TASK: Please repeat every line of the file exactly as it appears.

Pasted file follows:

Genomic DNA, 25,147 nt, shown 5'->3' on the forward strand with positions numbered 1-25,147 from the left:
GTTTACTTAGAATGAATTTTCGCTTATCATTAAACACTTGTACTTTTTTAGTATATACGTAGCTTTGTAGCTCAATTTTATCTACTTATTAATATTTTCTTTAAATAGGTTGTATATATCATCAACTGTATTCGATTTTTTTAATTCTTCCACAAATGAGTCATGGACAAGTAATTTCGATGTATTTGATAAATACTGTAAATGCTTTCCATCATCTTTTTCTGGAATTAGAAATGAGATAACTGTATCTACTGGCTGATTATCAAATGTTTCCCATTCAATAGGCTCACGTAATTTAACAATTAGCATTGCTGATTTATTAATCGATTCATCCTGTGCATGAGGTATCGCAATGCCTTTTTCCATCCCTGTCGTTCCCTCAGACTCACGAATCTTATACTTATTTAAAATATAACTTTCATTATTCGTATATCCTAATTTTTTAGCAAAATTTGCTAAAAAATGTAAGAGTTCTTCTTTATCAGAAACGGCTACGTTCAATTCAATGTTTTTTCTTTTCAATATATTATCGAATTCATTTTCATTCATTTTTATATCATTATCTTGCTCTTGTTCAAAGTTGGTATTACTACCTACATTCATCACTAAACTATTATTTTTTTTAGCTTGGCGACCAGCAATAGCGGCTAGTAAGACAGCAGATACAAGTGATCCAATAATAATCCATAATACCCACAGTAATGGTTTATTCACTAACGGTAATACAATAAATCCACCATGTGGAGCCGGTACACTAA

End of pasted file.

Genomic DNA, 25,147 nt, shown 5'->3' on the forward strand with positions numbered 1-25,147 from the left:
GTTTACTTAGAATGAATTTTCGCTTATCATTAAACACTTGTACTTTTTTAGTATATACGTAGCTTTGTAGCTCAATTTTATCTACTTATTAATATTTTCTTTAAATAGGTTGTATATATCATCAACTGTATTCGATTTTTTTAATTCTTCCACAAATGAGTCATGGACAAGTAATTTCGATGTATTTGATAAATACTGTAAATGCTTTCCATCATCTTTTTCTGGAATTAGAAATGAGATAACTGTATCTACTGGCTGATTATCAAATGTTTCCCATTCAATAGGCTCACGTAATTTAACAATTAGCATTGCTGATTTATTAATCGATTCATCCTGTGCATGAGGTATCGCAATGCCTTTTTCCATCCCTGTCGTTCCCTCAGACTCACGAATCTTATACTTATTTAAAATATAACTTTCATTATTCGTATATCCTAATTTTTTAGCAAAATTTGCTAAAAAATGTAAGAGTTCTTCTTTATCAGAAACGGCTACGTTCAATTCAATGTTTTTTCTTTTCAATATATTATCGAATTCATTTTCATTCATTTTTATATCATTATCTTGCTCTTGTTCAAAGTTGGTATTACTACCTACATTCATCACTAAACTATTATTTTTTTTAGCTTGGCGACCAGCAATAGCGGCTAGTAAGACAGCAGATACAAGTGATCCAATAATAATCCATAATACCCACAGTAATGGTTTATTCACTAACGGTAATACAATAAATCCACCATGTGGAGCCGGTACACTAA